The latest report– ‘World in 2050’ published by PWC, a professional services organization; projected economic growth for 32 of the largest economies would account for 84% of global GDP. Although PWC predicts a slowdown in the growth rate of the global economy after 2020 (as a result of moderate growth and also the aging of the working population in China and other major rising economies), the world economic growth is projected to be around 3% per annum from 2014 to 2015. The global economy will double in size by 2037 and nearly triple by 2050.
The global economic power will shift from the current superpowers like the USA, EU countries, and Japan to China and India. However, this shift will take around 35 years, i.e. such transition will end by 2050. China has already overtaken the USA in terms of GDP in 2014 through purchasing power parity (PPP), and the country is expected to become the top nation in terms of the market exchange rate (MER) by 2028. India is on its way to becoming the second greatest economy in the world in terms of GDP at PPP and the third in terms of MER. Indonesia will be fourth and Brazil will be fifth.
In the next 35 years the most advanced economies, being the most mature in all aspects, are likely to grow at the slowest rate while the emerging ones are likely to increase at the highest rate. The emerging economies are likely to experience superior gain in PPP. However, the gain will be distributed among a large population, and the GDP per capita will still be significantly higher for the developed economies, which arises mainly from their smaller population and high MER. We are likely to see a more uneven distribution of global GDP, and an average person in one of the top three countries may have 3-40 times more GDP allocated to him than a person in the next 30.
Currently, Bangladesh has a GDP at PPP of USD 536 billion and is ranked as the 31st country on such a list. According to PwC’s predictions, by 2030 we would climb 2 more positions, and by 2050 we would be the 23rd country in terms of GDP at PPP with a value of USD 3367 billion, an increase of 5.28 times from the value in 2014. Even at MER, our projected GDP would be USD 2,450 billion. In the next 35 years, our population is predicted to grow by 0.7% p.a., real growth per capita by 4.4%, and average GDP growth (in terms of domestic currency) is expected to be around 5.1%. But why exactly would our country progress 8 steps in the ranking?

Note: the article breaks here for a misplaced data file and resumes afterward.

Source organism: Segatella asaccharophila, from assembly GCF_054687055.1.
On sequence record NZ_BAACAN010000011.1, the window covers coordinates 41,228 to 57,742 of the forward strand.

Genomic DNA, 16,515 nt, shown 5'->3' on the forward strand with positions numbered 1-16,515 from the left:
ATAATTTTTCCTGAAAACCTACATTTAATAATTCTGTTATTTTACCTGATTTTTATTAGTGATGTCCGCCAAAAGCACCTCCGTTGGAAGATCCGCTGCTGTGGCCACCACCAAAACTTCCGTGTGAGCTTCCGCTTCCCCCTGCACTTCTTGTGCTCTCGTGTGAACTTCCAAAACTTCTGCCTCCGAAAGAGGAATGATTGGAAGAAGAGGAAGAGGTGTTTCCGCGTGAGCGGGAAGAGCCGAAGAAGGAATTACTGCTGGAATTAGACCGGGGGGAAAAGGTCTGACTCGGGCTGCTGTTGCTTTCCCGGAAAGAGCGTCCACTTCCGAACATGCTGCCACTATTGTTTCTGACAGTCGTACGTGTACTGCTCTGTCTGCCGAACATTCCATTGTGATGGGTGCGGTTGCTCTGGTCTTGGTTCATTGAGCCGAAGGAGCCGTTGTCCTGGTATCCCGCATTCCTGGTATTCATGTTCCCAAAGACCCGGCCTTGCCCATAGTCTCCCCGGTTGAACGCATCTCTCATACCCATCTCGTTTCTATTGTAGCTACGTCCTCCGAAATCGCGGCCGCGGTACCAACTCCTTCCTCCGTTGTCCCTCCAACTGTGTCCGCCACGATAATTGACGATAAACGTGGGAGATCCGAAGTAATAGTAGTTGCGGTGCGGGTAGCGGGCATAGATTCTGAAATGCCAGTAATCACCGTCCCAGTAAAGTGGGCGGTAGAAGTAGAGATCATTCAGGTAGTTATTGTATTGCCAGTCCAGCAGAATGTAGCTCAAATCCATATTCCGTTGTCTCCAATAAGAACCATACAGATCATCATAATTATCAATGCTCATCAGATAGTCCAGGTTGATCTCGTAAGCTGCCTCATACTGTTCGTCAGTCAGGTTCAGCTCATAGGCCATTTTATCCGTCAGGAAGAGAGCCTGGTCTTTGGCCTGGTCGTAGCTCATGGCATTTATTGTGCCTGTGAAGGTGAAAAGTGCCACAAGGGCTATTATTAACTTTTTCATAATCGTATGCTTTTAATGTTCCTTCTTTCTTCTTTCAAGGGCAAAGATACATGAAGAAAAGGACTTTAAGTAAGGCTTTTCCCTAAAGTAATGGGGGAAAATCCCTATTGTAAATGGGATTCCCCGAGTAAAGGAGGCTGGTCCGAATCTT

As production costs rise in the countries like China more jobs are likely to flow into Bangladesh, Vietnam, etc. where the costs are lower and will be so for the foreseeable future. We are the 8th largest country in terms of working-age population growth estimates from 2014-to 2050, which means our workforce will not dwindle anytime soon, and the large workforce will keep wages low when compared to Chinese or Brazilian standards. The favorable conditions will attract a lot of domestic and foreign investment, and investment may grow from 21.2% of the GDP now to 23.2% of the GDP in 2025.
Now the question is if we can actually rise to be the 23rd largest economy in the world by 2050. The PwC report is more of a projection than a prediction, and it shows what will happen if current trends continue accounting for some of the future disruptions. The PwC identified four key factors behind the growth: growing labor force of working age, increase in human capital, growth in physical capital, and factor productivity. Our labor force is estimated to grow for the foreseeable future. Our human capital is increasing – more educational institutions and training centers are being set up, and more educated people versed in both academic and technical knowledge are entering the workforce. Entrepreneurs are becoming more aware of the need for the latest equipment to maintain and improve their productivity and competitiveness in terms of product quality and price and also in terms of delivery speed. More efficient production methods and higher skills will ensure an increase in factor productivity.
Even though it is highly likely that we would improve vastly on all four of these fronts, external factors can play negative roles and act as impediments to our growth. Dr. Zahid Hussain, lead economist at the Dhaka office of the World Bank, however, termed the projection on Bangladesh ‘, not a realistic’ one. Our institutional capacity is currently low, there is a lack of governance, the current policies and political environment are not investment-friendly. The institutions required to promote the growth projected by PwC are still developing. The growth rate of over 7.0% that we must continue to achieve in the next 35 years to become the 23rd largest economy will be very difficult to achieve if the above-mentioned problems are not tackled. And considering Bangladesh’s history of development, turning the projection into a reality would be difficult but nonetheless achievable.
Research conducted by Maruf Hassan, Junior Associate at LightCastle Partners.
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